Sheet vinyl is one of the cheapest flooring options around. The large sheet format is the original style of vinyl flooring, where you cut it to the size of your room and it's easy to fit with no joins. It's therefore cheaper to lay than individual tiles, particularly if you are looking for a more complicated design such as a herringbone lay.

This is a common laying method for standard vinyl and works well in a small area where you want to give the space a quick refresh. This is also a good option for a DIY installation.

Self Adhesive or Glued Down Vinyl Tiles

Individual self adhesive vinyl tiles are a popular choice for both regular vinyl and LVT.

Self adhesive vinyl tiles require a flat and even surface and are normally not laid directly onto the existing floorboards. A subfloor is typically required to achieve a smooth finish with no joins when you lay the tiles.

This is the preferred option if you want a particular laying pattern of flooring as it can be customised. As you will likely require a subfloor, self adhesive ranges are best installed by professionals.

Bathroom with vinyl floor by Harvey Maria

Click Vinyl Flooring

LVT is often available as a click vinyl flooring where it normally can be laid directly on top of the original floorboards or tiles. It saves on the cost and the labour as you won't need a subfloor or adhesive. 

Loose Lay Vinyl Flooring

Loose lay flooring is a quick option to lay which again doesn't usually need a subfloor or adhesive. The loose lay has a friction grip which will hold the product in place and is a straightforward product to lay.

Tile effect vinyl flooring in the kitchen from Insta account @renovating_192. Floor by Quickstep Floors.

How Much Does It Cost To Lay Vinyl Flooring?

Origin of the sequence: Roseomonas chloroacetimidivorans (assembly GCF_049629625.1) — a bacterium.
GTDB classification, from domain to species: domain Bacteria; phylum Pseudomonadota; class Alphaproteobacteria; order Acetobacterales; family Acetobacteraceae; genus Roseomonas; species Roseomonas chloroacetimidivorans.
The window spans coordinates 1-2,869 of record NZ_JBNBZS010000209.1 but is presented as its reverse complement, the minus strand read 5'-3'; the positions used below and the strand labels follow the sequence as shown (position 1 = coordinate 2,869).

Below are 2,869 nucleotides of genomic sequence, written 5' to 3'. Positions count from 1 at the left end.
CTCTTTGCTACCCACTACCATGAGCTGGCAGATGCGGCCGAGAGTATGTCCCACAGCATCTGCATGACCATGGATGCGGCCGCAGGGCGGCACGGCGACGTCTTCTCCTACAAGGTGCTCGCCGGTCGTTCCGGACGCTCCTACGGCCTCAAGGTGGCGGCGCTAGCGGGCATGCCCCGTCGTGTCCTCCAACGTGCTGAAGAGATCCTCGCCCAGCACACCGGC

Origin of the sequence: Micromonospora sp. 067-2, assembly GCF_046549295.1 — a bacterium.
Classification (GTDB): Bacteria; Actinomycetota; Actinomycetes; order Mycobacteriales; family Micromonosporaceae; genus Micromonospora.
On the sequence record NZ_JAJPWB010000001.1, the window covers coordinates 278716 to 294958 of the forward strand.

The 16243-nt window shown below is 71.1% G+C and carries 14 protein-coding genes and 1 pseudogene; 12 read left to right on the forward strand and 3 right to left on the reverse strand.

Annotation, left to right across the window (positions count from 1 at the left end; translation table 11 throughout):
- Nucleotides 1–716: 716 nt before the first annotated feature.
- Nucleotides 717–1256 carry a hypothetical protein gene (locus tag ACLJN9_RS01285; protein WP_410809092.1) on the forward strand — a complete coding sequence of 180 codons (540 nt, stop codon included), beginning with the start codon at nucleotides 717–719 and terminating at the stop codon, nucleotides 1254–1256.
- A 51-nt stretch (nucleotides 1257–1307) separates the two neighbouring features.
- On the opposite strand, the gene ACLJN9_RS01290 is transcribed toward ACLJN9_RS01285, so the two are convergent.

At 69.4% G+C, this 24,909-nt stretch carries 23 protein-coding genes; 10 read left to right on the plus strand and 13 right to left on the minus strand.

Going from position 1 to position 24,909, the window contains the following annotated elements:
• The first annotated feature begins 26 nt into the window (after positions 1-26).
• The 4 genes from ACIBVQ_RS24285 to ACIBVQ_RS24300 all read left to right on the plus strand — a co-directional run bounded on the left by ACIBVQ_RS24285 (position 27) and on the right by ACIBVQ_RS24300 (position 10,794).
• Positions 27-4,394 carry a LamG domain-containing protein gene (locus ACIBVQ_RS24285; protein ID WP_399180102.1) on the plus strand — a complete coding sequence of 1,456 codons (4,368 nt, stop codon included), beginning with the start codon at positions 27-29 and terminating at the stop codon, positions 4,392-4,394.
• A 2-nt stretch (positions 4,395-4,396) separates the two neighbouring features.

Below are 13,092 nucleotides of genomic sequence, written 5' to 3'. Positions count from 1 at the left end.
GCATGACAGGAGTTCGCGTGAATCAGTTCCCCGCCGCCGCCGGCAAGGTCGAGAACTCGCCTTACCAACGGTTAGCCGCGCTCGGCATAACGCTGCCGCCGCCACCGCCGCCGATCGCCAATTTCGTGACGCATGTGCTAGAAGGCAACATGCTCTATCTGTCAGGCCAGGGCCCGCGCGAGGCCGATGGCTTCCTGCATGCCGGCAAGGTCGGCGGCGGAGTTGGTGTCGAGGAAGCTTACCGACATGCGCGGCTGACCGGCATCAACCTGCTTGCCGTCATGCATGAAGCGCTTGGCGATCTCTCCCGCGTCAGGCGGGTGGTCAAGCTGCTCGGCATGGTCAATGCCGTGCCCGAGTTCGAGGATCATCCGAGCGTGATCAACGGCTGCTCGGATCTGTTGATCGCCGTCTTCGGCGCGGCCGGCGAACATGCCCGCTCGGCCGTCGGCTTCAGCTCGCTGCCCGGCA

The cost can vary significantly depending on the style of vinyl flooring. 

The cheapest to lay is a sheet vinyl or loose lay as they are far more straightforward to fit. 

The most expensive would be a glued down tile as you will need to pay for a subfloor. If you are looking for a particular pattern such as herringbone then this will cost even more to install as it's far more labour intensive. Expect to pay around £20 - £30 / square metre for the more detailed tiles.

Beautiful kitchen with wood effect flooring from the home of @the_pink_house_project on Insta. Flooring by Amtico.

What Preparation Do You Need To Lay Vinyl Flooring?

The preparation depends on the type of vinyl flooring that you choose.

For the LVT click locking floor, the flooring doesn't necessarily require a subfloor and can be laid over most existing floors such as tiles or floorboards. There is also no need for adhesive which makes it quicker and cheaper to lay. This is similar for a loose lay or a sheet vinyl.

Glued down or self adhesive tiles will require a subfloor to ensure the surface is even to lay the tiles.

The subfloor can often be laid directly on top of the existing floor, although this can be dependent on a number of factors including the condition of the existing floor, the type of subfloor and if you are able to add extra height.

By laying a subfloor, the new surface will be smooth and level, which means the flooring can be fitted well and there are no gaps. The subfloor will also ensure the adhesive of the vinyl floor will be able to bond properly, which it may not be able to do with the existing floor.

Vinyl flooring tiles from Insta account @vintique_homeware. Flooring by Amtico.

Can I Have Underfloor Heating and Vinyl Flooring?

Underfloor heating typically works well with vinyl flooring.